Summary (Magill's Literary Annual 1991-2005)
Niagara Falls plays a major role in Joyce Carol Oates's aptly titled novel,The Falls. The grandeur and mystical attraction, along with the thunderous roar of the falls, permeate the action. The ever-present mist that is generated by the cascades of water seeps into the lives of the people who dwell in its presence. Not only do the falls serve as a backdrop for the human conflict that resembles the intensity of the unharnessed water, but their turbulence also defines the novel's style. Typical of Oates's work, the plot unfolds in torrents of action, which sometimes appear murky. Yet powerful emotions churn beneath to reveal the human condition in all its shapes—most often in its tormented states. Just as the visitor might view Niagara Falls with fear and trepidation, so does the reader of “The Falls” approach the novel early on with apprehension, knowing full well that the characters will suffer and struggle in the uncertain waters of life—perhaps finally to reach the peaceful shore.
Considering that couples flock to the city along the Niagara River and its spectacular falls to spend their honeymoons, the novel's opening episode carries a heavy note of irony. After a catastrophic sexual experience on his wedding night, the Reverend Gilbert Erskine rises before daybreak, leaves his bride in the garish honeymoon suite, makes his way to the falls, and jumps to his death. Ariah awakens to find her husband gone, sets out to search for him, and eventually learns that he has committed suicide. Although recalling their sexual encounter with horror and expressing little love for the man, “the Widow Bride of the Falls”—as the newspapers call her—keeps a seven-day vigil by the river until her husband's bloated body finally surfaces.
A local attorney, Dirk Burnaby, accompanies Ariah as she keeps watch for the remains of her fallen husband. Although Dirk's motivation and reasoning remain somewhat unclear, the charming, well-established lawyer from a prominent family falls hopelessly in love with this austere, agitated woman, the twenty-nine-year-old daughter of a Presbyterian minister. A few months later they marry, and Ariah discovers the joys of both sex and alcohol.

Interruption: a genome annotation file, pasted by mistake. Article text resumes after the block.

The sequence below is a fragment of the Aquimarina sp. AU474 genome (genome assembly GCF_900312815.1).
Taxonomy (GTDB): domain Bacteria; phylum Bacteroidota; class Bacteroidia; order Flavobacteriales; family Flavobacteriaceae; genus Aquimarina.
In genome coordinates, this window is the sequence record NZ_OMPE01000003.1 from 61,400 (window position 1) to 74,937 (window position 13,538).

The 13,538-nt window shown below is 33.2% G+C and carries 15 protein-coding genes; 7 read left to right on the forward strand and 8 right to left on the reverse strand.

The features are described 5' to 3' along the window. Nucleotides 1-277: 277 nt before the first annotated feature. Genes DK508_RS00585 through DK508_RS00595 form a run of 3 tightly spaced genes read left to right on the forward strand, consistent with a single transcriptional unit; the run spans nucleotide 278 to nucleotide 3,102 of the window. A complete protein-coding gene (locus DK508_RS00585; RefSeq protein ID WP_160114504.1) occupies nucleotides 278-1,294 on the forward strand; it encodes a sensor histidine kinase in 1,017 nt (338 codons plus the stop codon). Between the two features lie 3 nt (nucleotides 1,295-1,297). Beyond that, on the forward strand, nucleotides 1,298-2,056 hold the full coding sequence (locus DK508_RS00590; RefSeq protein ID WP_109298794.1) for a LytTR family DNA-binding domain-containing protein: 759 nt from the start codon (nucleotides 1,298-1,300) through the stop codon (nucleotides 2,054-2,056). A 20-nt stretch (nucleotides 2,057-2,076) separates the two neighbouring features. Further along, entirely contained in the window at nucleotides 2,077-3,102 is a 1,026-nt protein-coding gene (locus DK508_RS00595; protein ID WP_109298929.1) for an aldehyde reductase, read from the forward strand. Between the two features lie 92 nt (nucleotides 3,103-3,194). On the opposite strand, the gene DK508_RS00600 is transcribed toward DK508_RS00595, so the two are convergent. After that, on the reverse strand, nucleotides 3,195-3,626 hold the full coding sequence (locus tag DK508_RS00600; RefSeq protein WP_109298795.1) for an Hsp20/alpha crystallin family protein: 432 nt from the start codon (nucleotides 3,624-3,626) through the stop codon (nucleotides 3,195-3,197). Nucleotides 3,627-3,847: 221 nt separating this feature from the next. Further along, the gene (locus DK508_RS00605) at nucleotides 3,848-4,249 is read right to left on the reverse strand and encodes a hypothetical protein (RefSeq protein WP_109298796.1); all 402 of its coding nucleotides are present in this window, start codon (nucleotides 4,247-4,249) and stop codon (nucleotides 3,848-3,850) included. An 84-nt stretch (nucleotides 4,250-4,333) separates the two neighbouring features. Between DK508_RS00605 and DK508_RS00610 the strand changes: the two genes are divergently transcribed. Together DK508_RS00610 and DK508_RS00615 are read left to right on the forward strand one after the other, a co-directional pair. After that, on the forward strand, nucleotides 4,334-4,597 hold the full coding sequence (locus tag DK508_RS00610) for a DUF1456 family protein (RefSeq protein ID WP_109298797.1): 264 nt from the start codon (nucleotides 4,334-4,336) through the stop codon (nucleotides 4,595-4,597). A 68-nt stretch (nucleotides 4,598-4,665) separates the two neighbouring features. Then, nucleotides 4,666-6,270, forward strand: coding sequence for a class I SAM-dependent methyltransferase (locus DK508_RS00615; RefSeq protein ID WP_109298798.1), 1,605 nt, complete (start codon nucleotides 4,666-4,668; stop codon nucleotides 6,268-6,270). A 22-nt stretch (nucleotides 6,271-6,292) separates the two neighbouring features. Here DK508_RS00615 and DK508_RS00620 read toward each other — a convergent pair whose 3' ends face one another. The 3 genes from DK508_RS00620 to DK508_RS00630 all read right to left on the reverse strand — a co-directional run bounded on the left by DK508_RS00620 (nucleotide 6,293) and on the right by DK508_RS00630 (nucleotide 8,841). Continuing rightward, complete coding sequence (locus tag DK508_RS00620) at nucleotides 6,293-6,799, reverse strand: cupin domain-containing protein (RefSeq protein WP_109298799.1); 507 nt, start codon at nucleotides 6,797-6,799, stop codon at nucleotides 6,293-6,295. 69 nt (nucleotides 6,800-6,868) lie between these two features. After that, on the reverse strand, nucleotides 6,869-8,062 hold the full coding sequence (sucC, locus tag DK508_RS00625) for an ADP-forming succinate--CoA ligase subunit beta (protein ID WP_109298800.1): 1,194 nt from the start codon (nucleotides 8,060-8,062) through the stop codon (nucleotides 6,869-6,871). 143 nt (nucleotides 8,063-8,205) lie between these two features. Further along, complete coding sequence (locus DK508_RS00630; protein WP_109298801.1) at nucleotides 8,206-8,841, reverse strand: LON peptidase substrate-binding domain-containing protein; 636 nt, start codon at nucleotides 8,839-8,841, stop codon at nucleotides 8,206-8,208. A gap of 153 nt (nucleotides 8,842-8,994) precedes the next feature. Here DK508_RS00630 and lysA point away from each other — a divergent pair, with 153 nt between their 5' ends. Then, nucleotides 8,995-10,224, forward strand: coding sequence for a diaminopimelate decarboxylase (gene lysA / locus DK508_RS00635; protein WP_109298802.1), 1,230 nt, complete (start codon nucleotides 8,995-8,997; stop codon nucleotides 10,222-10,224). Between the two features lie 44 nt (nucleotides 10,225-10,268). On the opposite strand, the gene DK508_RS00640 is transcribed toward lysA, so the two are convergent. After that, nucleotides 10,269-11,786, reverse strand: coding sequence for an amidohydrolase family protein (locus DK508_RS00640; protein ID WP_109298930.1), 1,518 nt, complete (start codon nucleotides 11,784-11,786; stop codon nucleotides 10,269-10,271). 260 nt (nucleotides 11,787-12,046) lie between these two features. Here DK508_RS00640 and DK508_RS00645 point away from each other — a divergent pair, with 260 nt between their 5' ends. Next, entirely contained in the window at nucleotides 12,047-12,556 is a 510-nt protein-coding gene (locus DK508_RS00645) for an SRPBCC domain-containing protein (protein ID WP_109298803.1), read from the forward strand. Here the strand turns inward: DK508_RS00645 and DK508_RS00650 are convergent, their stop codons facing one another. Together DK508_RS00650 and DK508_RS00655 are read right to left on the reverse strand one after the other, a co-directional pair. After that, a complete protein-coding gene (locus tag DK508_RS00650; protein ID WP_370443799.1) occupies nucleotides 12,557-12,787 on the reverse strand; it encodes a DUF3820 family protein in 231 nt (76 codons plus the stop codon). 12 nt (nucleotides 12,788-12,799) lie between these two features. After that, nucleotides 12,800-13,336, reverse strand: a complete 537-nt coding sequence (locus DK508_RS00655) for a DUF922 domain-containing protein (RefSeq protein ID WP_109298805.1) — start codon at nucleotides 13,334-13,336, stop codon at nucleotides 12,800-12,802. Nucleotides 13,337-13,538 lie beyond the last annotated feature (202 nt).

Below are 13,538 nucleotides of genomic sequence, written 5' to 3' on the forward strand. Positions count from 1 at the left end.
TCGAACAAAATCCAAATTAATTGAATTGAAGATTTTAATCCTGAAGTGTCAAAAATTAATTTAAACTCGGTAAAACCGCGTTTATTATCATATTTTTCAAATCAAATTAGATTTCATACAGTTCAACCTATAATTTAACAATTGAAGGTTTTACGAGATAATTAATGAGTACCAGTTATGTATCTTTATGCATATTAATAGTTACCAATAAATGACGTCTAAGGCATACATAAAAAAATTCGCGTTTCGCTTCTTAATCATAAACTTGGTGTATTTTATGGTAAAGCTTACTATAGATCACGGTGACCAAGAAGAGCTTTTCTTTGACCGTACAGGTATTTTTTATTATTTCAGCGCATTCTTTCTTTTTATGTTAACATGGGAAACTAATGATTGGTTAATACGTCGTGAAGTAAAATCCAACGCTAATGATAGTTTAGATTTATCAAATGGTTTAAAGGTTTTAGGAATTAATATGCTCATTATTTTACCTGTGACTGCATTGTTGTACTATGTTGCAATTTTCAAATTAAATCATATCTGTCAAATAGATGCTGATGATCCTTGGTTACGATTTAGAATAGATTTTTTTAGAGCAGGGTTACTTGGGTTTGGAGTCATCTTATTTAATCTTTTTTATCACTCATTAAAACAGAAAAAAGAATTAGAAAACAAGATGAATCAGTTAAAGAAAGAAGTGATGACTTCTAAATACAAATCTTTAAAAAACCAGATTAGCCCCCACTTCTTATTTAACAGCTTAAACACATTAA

After this fateful prelude that ends in contentment, the novel follows the idyllic course of Ariah's second marriage. The happy couple have three children, Chandler, Royall, and Juliet, whom they adore. They live in a fashionable suburb with all the amenities. Dirk's law practice flourishes and, having set aside his promiscuous bachelor ways, he becomes an upstanding and well-liked member of the city's upper echelon. Ariah indulges in her love of music and gives piano lessons. For the only time in the novel, she seems happy. Yet her anxiety takes over gradually as she expresses fear that Dirk will desert her, even though he gives no signs of dissatisfaction. The marriage does disintegrate—mainly through Ariah's neurotic demands. Much of the narrative turns into a character study of this perplexing woman, who believes from the outset that she is damned.
The narrative moves away from the family into the public arena when Dirk meets “the woman in black”—that is, Nina Olshaker, who secures his legal services to investigate the pollution penetrating the blue-collar neighborhood where she and her family live. At this point, Oates relies on a highly publicized and well-documented historical event: the ecological disaster of Love Canal, which is located near the American city of Niagara Falls. In the nineteenth century, a developer named William T. Love set out to build a canal that would connect the upper and lower Niagara River. Lacking financial resources to complete the project, his dream turned into a vast trench that lay desolate until the 1930's, when chemical companies used the site as a dump for more than twenty thousand tons of toxic waste.
Long after Love's death, the new owner of the land filled in the failed channel and turned the tract over to developers...
(The entire section is 1623 words.)
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